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The power of one

With the BOLD MOVES campaign we celebrate people that dare to question the status quo and break new ground. Our Bold Moves Campaigner Monica Cipelletti had the chance to talk to Sriram Bharatam, a serial social entrepreneur and Founder of Kuza One. In this interview he talks about his personal journey and specifically invites us in the world of Kuza One.

Sri, you are a serial entrepreneur. You have helped millions of people and have created hundreds of thousands of jobs. Can you tell us more about this very impactful journey you have taken so far? 

My entrepreneurial journey started because of a “divine intervention”. It was Oct 1999. I lost my passport and had to fly back to my hometown in India to get a duplicate passport and had to wait. That day a huge cyclone struck India. I woke up at 4:00 a.m. and realized that 13 million people had lost their livelihoods and a million people their lives. I couldn’t sleep anymore, thinking, “is there anything I could do about this?”. I woke up my wife and told her, “if each Indian can contribute 1 cent, we can raise enough money to support this cause”. So in 24 hours, we kicked off a campaign called “Cause an Effect”, and within 45 days, we managed to mobilize 18 million people from around 70 countries and raised 1.5 million US dollars.. This was in 1999 when there was almost no internet. We were sitting in a cyber cafe and making it happen. I was 27 at that time, and that’s when my wife and I started our social entrepreneurial journey. Since the beginning, we have believed in “the power of one”: if a single person is inspired and takes action to help their community, we can change the world. And that’s how we directly worked with 18 million people in 45 days. We realized the power of creating communities with a common purpose, and we started using digital technologies to solve some social problems.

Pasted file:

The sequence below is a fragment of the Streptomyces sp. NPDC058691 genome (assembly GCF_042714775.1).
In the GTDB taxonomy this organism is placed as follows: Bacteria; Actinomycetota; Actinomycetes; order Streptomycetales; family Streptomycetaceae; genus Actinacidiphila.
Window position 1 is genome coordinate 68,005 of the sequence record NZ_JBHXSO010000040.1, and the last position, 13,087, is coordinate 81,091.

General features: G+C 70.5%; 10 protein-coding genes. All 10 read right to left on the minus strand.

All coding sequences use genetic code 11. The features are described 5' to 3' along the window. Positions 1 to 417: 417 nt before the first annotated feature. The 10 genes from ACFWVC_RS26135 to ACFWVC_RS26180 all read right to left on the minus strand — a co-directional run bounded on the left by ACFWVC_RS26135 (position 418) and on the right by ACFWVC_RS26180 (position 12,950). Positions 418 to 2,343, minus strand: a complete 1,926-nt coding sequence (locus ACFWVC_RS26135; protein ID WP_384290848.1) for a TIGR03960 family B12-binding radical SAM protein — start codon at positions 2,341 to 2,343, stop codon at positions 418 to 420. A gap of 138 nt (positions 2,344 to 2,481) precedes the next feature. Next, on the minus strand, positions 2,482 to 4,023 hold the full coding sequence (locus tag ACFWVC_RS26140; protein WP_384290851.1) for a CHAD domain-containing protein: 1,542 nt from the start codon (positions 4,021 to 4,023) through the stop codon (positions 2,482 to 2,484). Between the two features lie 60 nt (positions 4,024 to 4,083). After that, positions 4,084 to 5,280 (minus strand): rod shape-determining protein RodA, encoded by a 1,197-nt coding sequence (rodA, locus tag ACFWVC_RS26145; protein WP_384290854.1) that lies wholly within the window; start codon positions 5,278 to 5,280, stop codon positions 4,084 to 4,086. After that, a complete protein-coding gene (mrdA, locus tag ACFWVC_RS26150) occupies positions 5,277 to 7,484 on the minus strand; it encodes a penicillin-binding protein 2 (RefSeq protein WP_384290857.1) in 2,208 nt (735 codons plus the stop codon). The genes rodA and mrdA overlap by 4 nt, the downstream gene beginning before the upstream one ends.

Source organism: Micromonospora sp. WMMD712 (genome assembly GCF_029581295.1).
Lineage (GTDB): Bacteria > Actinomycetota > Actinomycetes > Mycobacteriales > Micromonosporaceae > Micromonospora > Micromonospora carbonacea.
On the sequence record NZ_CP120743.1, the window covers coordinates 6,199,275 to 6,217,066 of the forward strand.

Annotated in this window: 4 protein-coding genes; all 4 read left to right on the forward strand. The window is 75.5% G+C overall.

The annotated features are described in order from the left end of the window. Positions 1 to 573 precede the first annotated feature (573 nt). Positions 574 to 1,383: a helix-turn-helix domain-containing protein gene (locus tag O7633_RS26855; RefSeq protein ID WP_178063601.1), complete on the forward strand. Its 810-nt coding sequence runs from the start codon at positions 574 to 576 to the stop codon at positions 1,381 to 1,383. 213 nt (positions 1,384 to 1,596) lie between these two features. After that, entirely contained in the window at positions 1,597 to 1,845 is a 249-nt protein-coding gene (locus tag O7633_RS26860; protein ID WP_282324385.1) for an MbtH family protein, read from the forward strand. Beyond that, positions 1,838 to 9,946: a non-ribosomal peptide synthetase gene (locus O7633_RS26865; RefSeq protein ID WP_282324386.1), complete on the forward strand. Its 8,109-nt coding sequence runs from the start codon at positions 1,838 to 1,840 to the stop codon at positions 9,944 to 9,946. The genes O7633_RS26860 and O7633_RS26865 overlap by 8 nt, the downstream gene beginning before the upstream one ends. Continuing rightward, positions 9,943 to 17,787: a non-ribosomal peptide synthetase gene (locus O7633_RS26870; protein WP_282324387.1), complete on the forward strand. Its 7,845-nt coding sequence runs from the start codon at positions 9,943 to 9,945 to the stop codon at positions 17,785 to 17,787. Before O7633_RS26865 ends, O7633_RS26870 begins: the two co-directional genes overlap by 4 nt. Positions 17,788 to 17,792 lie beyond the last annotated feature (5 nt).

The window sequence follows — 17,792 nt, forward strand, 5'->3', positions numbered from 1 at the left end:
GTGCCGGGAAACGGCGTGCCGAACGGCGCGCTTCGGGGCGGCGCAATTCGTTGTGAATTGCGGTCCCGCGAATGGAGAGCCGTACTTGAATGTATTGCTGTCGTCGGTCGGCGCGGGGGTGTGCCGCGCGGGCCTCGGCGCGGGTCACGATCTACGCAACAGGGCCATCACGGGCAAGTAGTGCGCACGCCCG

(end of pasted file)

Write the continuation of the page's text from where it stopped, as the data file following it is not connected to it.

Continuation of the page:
As you know, with the bold move campaign, we want to celebrate people like you, associations, companies and institutions that dare to question the status quo. You have done many brave things in your life. Which is your most significant bold move so far?

I think this divine intervention in 1999 is when the magic happened in my life. The “Cause an Effect” campaign is an extremely important milestone. And after that, it’s just every other step I make. Every day we make some bold decisions. Every day we are doing things, but fundamentally, it’s like getting into the water, believing that you can change the world. And although you are just one individual out there, believing in yourself and doing it is the first step. Once you’re in the water, no matter what, things will happen. 

Which further challenges did you take as a digital entrepreneur?